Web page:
After 21 months of investigating, three suspects have been charged with involvement in the 7 July bombings.
In an expansive briefing, Scotland Yard's counter-terrorism chief Peter Clarke described how detectives had followed thousands of leads. He pleaded for more information from the public, and promised there would be more arrests.
Here is the full text of his statement:
The investigation into the terrorist attacks in London on July 7 2005 has reached a new stage, but it is far from complete.
Mr Clarke has been investigating the bombings since 2005
Today we have reached the stage where the Crown Prosecution Service have authorised charges against three individuals who have been in custody since 22 March.
We have reached this stage after some 21 months of intense investigation by the Metropolitan Police and West Yorkshire Police.
Following the murder of 52 innocent victims, we launched an investigation that was designed to uncover every possible piece of detail, every clue and lead, however minute.
Our aim was quite simple - to find out not only who was
responsible for setting off the bombs, but also who else was involved.
As I said in July 2005, we needed to find out who else knew what was going to happen on 7 July.
I only wish that I could share with you the extent of what we have discovered - but I cannot
Who encouraged the bombers? Who supported them? Who helped
In looking for the answers to those questions we have gone where the evidence has taken us, following every lead until it is exhausted.
It is impossible in a few words to convey the scale of the task we set ourselves.
But if I tell you that we have taken more than 15,000 statements and followed some 19,000 leads, that might give you some idea.
Over 21 months the relentless search for every tiny detail gave us a wealth of information about the background to the attacks in July 2005.
When two of the men who have been charged today tried to leave the country on 22 March, our judgment was that the time was right to arrest them.
There are other people who have knowledge of what lay behind the attacks in July 2005 - knowledge that they have not shared with us
I appreciate that bringing these charges will have an impact on many people.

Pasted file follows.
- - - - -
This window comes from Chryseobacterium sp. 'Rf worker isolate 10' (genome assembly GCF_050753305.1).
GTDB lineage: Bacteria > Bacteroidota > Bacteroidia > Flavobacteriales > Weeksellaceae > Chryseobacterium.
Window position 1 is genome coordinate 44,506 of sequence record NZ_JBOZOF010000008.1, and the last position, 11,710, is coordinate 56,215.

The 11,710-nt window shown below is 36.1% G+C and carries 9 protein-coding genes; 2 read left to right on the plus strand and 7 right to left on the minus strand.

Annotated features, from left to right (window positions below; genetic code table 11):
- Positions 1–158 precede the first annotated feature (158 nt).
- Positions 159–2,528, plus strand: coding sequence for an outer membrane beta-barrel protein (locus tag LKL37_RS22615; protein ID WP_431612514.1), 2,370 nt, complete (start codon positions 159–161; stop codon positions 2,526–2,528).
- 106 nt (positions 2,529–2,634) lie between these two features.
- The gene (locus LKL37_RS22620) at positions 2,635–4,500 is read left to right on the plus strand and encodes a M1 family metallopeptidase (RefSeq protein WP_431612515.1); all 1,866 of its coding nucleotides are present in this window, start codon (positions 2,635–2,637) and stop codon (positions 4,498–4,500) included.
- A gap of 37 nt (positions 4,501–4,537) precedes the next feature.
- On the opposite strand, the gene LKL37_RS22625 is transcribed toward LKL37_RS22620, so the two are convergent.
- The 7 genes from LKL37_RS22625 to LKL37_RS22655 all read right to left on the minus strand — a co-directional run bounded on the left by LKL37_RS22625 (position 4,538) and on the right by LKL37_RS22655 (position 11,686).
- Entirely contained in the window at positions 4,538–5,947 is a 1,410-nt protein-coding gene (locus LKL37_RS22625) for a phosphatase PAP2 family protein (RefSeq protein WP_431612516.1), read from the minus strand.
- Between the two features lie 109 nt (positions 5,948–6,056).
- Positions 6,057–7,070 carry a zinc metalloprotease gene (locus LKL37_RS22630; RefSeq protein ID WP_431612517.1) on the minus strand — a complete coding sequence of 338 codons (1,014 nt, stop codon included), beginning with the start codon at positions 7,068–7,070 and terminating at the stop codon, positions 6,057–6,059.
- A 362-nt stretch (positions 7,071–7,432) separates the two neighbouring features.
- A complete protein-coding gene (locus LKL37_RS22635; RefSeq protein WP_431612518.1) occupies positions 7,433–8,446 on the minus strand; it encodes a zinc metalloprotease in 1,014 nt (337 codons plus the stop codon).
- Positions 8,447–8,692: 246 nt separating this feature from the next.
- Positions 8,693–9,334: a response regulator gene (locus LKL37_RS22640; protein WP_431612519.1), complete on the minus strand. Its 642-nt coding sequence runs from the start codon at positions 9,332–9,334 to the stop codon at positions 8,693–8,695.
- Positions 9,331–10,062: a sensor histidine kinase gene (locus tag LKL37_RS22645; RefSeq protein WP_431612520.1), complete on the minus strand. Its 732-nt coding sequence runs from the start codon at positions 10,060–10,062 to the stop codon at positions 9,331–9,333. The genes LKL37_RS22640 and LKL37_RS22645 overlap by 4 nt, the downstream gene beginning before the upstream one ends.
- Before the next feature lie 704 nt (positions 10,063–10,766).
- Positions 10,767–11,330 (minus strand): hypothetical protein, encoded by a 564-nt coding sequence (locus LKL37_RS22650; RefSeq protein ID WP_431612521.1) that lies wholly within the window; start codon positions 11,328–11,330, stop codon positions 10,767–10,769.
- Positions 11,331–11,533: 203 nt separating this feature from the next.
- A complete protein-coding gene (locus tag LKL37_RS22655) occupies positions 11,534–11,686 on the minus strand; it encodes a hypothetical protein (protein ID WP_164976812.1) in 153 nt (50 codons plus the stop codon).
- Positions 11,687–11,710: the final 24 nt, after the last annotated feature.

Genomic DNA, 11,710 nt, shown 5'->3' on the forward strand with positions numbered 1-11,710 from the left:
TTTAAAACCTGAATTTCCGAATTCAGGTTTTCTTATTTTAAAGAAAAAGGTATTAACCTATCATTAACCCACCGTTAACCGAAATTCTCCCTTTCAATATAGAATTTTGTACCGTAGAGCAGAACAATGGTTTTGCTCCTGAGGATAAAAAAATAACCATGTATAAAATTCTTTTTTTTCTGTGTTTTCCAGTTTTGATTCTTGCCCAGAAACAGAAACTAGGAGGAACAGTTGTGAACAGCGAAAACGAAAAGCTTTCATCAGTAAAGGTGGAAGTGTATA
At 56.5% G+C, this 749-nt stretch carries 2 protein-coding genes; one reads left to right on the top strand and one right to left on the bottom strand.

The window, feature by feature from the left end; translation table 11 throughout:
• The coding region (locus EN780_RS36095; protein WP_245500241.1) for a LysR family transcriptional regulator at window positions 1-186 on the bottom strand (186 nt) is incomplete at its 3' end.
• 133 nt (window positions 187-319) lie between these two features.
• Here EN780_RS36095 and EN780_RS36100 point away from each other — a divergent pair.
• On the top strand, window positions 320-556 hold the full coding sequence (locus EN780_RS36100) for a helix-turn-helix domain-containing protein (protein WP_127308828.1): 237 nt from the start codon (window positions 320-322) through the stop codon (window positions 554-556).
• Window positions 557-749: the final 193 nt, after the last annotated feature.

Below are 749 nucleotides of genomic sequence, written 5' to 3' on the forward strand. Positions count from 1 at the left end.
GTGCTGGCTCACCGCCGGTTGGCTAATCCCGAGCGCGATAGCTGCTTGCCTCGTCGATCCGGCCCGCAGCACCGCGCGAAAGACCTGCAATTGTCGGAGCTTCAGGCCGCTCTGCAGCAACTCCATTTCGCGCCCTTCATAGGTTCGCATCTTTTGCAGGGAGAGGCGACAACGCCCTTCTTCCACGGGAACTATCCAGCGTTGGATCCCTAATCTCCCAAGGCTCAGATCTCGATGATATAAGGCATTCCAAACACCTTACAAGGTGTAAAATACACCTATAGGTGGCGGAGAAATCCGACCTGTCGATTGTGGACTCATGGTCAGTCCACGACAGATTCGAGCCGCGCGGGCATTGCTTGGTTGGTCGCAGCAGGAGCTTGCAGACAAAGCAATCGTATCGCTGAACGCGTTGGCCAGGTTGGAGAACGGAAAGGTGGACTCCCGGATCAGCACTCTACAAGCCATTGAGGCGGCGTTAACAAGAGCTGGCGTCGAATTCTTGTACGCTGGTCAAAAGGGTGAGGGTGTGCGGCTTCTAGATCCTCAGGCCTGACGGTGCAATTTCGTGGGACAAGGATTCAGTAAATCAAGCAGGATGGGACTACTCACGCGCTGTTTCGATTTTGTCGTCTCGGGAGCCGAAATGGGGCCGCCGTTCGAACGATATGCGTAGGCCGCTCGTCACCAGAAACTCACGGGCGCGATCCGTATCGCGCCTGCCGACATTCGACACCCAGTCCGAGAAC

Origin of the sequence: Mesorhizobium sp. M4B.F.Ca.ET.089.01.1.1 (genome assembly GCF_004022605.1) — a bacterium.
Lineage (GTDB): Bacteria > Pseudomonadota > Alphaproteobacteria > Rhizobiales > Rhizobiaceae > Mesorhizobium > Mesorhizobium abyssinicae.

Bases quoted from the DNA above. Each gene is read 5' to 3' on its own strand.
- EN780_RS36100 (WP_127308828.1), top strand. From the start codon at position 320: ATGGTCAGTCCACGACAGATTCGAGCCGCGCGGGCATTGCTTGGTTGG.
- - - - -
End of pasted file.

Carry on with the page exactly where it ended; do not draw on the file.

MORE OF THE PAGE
For some it will bring back awful memories of that terrible day.
For others there may be some relief that after such a length of time there is some visible progress in an investigation that, I hope for obvious reasons, has had to be conducted in secret.
We will of course share as much information as we can with the bereaved, the 966 people who suffered injuries, and the wider public.
I understand the need for people to have as much information as possible.
Of course, now that legal proceedings are under way, I am strictly limited as to what I can say.
The public will no doubt find this frustrating, as do I.
I only wish that I could share with you the extent of what we have discovered - but I cannot.
That must wait for the trial of those who have been
charged, or any others who may be charged in the future.
So the detail of the evidence must wait, but it is probably fair to describe it as a complicated jigsaw with thousands of pieces.
Search 'not over'
We now have enough of the pieces in the right place for us to be able to see the picture, but it is far from complete.
Because of that, the search is not over. I firmly believe that there are other people who have knowledge of what lay behind the attacks in July 2005 - knowledge that they have not shared with us.
In fact, I don't only believe it. I know it for a fact. For that reason the investigation continues.
It is highly likely that in due course there will be further arrests
I have a simple appeal to make today. It is for those people who have information and who have not yet spoken to us, mainly in the West Yorkshire area, to come forward.
I do understand that some of you will have real concerns about the consequences of telling us what you know.
I also know that some of you have been actively dissuaded from speaking to us.
Surely this must stop. The victims of the attacks, and those who will become victims of terrorism in the future
deserve your co-operation and support.
We still need information about the four men who set the bombs off - Mohammad Sidique Khan, Shehzad Tanweer, Hasib Hussain and Germaine Lindsay.
There are still some gaps in our knowledge of what they were doing in the weeks and months leading up to the attacks.
The same goes for the three men who have been charged today.
I shall remind you of who they are:
Mohammed Shakil, aged 30 from Beeston, West Yorkshire.
Sadeer Saleem, age 26 from Beeston, West Yorkshire.
- Waheed Ali, age 23, recently living in Tower Hamlets, east London, but for most of his life has lived in Beeston, West Yorkshire. Until recently Ali was known as Shipon Ullah.
We need to know more about their movements, meetings and travel.
Who did they meet? Where did they go?
But as well as this, who else knew about what was
We will find out, it is only a matter of time. It is highly likely that in due course there will be further arrests.
If you have any information, now is the time to give it.
You can either speak directly to your local police, or you can ring the confidential Anti-Terrorist Hotline.
The number is 0800 789321.
I am sorry that I can't take questions this afternoon. As I said earlier, I would like to give you much more detail, but I cannot.
As soon as I can give more information, I shall.